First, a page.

The stories in the latter part of Mark’s Gospel leading up to Jesus’ crucifixion highlight Jesus’ conflict with the religious institution of the temple.

As Mark’s drama approaches its climax, Jesus enters Jerusalem (11:1). This begins the last week and final stage of Jesus’ life. First (11:11), Jesus visits the temple. We see the conflict: Jesus versus the religious leaders, the temple authorities. The conflict escalates as Jesus returns to the Temple a second time and drives “out those who were selling and those who were buying in the Temple, and he overturned the tables of the money changers and the seats of those who sold doves; and he would not allow anyone to carry anything through the Temple” (11:15). With these actions, Jesus judges these actions as defiling the temple’s true purpose.

Mark brackets this confrontation in the Temple with a two-part account of Jesus cursing a fig tree and causing it to wither (11:12-14; 11:20-21). The fig tree symbolizes Israel and its fate reflects the fate of the Temple. Jesus, with his challenge to the Temple, is actually acting out God’s judgment on the Temple. The problem with the Temple is that it has failed to be “a house of prayer for all the nations”. Instead, the Temple had become a center for religious exclusivism and economic exploitation.

We are told that in response to this so-called cleansing of the Temple, “the chief priests and scribes…kept looking for a way to kill [Jesus]” (11:18). These people, the religious leaders, were, for a time, restrained by the popularity Jesus had with the crowds. But they fully intended to do away with Jesus because he threatens their purity-based system of religious control. He not only has shown himself to be cavalier towards the purity regulations, but he also was widely known and popular. These factors alone were cause for alarm. Added to these was his direct confrontation with the Temple.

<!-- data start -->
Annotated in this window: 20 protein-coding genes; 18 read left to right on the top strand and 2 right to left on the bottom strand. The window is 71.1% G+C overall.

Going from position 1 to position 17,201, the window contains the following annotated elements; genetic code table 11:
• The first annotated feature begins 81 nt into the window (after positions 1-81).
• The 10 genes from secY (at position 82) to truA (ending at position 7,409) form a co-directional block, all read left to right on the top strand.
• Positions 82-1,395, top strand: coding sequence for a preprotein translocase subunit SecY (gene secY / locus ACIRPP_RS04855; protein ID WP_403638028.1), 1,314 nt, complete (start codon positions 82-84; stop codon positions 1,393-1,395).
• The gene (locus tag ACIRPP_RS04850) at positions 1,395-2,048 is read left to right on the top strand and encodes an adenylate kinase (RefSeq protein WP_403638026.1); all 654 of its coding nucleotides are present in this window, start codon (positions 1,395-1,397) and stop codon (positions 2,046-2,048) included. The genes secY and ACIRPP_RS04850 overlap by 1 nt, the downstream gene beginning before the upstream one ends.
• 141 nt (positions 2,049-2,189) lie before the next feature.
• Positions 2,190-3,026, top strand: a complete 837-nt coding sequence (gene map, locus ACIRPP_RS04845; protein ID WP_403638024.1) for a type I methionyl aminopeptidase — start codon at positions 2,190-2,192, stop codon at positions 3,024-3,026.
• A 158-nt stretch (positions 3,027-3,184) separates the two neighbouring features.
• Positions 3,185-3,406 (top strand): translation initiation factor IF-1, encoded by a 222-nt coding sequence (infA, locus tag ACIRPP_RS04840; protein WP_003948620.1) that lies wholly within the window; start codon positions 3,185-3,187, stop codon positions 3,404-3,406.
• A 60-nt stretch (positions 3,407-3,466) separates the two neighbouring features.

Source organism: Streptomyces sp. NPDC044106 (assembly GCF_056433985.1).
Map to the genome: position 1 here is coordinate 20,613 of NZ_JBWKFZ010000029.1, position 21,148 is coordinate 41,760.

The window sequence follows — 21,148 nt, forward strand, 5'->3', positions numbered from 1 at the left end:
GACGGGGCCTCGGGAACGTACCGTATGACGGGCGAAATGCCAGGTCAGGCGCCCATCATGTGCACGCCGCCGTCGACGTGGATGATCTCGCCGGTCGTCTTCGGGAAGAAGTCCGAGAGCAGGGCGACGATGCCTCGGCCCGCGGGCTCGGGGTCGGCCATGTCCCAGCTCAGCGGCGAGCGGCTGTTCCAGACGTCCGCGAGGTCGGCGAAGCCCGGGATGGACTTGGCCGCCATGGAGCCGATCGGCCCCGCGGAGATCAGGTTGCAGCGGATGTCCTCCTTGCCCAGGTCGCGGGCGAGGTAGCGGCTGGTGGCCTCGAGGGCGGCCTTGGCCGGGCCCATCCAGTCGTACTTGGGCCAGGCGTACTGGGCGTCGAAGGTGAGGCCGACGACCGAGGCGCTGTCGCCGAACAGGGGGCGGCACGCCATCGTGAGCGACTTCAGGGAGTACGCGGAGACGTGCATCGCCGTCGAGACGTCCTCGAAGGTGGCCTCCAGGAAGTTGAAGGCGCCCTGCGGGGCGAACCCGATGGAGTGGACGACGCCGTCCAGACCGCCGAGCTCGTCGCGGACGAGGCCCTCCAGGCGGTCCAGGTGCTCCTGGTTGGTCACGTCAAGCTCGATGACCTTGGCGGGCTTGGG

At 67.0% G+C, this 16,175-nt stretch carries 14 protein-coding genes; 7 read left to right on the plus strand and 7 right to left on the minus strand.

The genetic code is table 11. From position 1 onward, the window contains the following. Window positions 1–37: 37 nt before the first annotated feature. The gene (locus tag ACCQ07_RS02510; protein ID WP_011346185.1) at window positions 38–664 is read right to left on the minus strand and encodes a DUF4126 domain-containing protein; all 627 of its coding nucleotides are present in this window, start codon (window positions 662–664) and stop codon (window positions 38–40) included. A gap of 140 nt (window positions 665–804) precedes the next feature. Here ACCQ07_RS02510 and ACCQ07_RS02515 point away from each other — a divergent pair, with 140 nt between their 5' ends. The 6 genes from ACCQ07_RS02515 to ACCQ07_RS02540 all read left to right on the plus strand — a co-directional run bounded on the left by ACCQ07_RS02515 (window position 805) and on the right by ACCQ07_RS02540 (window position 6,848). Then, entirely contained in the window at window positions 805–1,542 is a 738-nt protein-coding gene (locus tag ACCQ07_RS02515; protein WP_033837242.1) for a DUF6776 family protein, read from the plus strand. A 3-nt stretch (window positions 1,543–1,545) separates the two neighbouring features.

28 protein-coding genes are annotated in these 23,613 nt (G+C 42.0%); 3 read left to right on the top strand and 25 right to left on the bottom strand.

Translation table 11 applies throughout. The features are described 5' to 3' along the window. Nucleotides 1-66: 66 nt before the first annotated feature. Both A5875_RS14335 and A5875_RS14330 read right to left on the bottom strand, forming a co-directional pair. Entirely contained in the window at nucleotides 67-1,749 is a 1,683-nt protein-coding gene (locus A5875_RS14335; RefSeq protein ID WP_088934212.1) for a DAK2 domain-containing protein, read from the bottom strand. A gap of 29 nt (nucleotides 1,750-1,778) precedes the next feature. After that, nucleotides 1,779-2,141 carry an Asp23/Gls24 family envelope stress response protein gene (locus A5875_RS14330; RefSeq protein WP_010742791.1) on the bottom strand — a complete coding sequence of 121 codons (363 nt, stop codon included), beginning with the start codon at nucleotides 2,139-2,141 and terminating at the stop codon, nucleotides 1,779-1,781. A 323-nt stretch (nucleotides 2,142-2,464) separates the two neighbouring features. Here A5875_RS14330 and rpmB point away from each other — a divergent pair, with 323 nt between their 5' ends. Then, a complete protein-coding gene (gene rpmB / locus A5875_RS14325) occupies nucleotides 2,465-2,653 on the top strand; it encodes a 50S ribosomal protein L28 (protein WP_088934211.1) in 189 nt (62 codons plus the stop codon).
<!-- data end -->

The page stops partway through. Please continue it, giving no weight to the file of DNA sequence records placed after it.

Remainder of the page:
In the parable of the vineyard that immediately follows (12:1-12), Jesus likens the vineyard to the people of Israel, the watchtower to the Temple, and the tenants to the religious leaders. God intended the Temple to be a center for justice among Israel, but instead became a center for injustice. God sent messengers to restore the vineyard to its intended purposes. But the tenants murdered those messengers—analogous to the fate of prophets throughout the history of Israel. Finally, the master sends his “beloved son,” who is also murdered. This is the last straw for the owner, and he promises to come to “destroy the tenants and give the vineyard to others.”

These tenants (the religious leaders) have shown that they are in actuality rivals to the owner (God). The practices of the Temple are not faithful responses to God’s wishes but rather efforts to usurp God’s place as Israel’s object of worship.

Jesus makes a harsh critique. The parable is patterned after Isaiah’s Song of the Vineyard (5:1-7) that was itself a strong critique of unfaithful eighth-century Israel. The parable ends with a quote from Psalm 118:22-23, a Temple Psalm. Temple imagery thus pervades the parable. That the parable meant to critique current Temple practices and the religious leaders is seen in their response. “When they [the chief priests and scribes of 11:18 and 11:27] realized that [Jesus] had told this parable against them, they wanted to arrest him” (12:12).